Book Review: Whatever Happened To Vicky Hope’s Back Up Man?

cover101215-mediumAh, to be 21 again. When the world feels like it is spread before you – and 30 seems like some distant planet requiring an epic journey to reach.

For Laura Kemp’s creation, Vicky Hope, it arrives all too quickly – and while she has certainly had her share of adventure, she is really not where she thought she’d be (how many of us are?).

The breakdown of her long-term relationship (on her birthday) also leaves her homeless and means heading back to a single bed in her childhood home.

After a lot of soul searching she begins a quest to find her two former best friends but while there is a lot of water under the bridge, it might not be that easy to confine it all to the past, as she soon discovers.

Whatever Happened To Vicky Hope’s Back Up Man is a charming tale, funny in parts, sad in others but enjoyable throughout.

Here’s the blurb:

Twenty-one and insecure, Vicky Hope comes up with a plan on the eve of travelling the world with her high flying friend, Kat Lloyd: if she isn’t married by the time she’s thirty, she’ll marry her geeky best mate Mikey Murphy.

Fast-forward eight-and-a-bit years, Vicky, now Vee wakes up on her 30th birthday in Brighton, expecting a proposal of marriage from her arty boyfriend Jez. Instead he tells her their relationship is over and she has no choice but to return to her parents’ home.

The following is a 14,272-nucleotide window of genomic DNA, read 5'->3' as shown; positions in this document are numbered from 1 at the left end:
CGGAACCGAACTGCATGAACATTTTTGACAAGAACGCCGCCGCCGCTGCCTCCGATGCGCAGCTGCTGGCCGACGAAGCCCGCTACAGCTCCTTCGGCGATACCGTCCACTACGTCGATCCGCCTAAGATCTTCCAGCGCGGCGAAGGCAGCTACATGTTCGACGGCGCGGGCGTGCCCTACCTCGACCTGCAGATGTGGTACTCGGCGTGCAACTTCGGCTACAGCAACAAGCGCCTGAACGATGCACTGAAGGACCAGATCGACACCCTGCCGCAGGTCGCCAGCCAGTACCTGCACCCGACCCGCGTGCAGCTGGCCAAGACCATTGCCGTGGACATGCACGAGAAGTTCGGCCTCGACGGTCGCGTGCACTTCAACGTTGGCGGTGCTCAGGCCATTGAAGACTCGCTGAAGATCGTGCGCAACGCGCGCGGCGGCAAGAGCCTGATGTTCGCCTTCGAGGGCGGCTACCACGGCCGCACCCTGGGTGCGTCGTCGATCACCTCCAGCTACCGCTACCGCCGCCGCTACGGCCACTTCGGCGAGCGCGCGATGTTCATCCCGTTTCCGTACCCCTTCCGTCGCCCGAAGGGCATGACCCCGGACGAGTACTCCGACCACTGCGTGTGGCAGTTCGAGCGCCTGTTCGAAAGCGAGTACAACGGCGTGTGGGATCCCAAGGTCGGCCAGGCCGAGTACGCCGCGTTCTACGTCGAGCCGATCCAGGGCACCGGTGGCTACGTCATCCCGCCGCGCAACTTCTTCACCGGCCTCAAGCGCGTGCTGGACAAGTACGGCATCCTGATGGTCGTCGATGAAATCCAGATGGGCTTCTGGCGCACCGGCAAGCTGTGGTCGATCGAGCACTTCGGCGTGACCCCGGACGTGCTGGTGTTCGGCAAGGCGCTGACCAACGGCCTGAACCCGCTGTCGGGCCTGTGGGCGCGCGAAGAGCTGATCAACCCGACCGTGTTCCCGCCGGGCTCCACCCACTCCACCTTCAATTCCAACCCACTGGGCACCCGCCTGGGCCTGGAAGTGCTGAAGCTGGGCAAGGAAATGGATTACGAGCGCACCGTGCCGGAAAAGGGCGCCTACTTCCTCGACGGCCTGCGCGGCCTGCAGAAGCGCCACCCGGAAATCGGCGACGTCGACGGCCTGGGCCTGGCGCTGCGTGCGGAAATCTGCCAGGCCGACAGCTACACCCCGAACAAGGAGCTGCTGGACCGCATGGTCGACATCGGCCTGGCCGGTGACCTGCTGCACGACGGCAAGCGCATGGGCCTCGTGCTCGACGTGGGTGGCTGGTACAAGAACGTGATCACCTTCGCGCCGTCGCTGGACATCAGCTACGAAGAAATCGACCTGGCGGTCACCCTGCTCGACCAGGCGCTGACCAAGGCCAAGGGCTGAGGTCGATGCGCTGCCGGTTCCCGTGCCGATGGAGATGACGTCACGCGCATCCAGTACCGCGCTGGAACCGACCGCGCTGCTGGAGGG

Devastated and alone in her childhood bedroom, she decides she has nothing to lose and tracks down her two old mates.

With shock, she discovers Mikey, now Murphy, is a successful app designer driven by his tragic upbringing. Kat, or Kate, never made it – but she hides a devastating secret, which threatens the happiness of all three.

I’ll admit, when I first read the synopsis, I thought it would be a straight-forward, breezy read but it’s so much more than that – and all the better for it.

Laura Kemp has nailed what it feels like to be 21 and 30 (or how I vaguely remember them) as well as the complications that often come with friendships – especially when so much has changed in the intervening years.

Add in a fantastic plot and you have a proper page-turner.

Format: Kindle (out now).

Price: £2.48.

My rating: Four and a half stars.

Thank you to Aria (via NetGalley) for the ARC. All views are my own.

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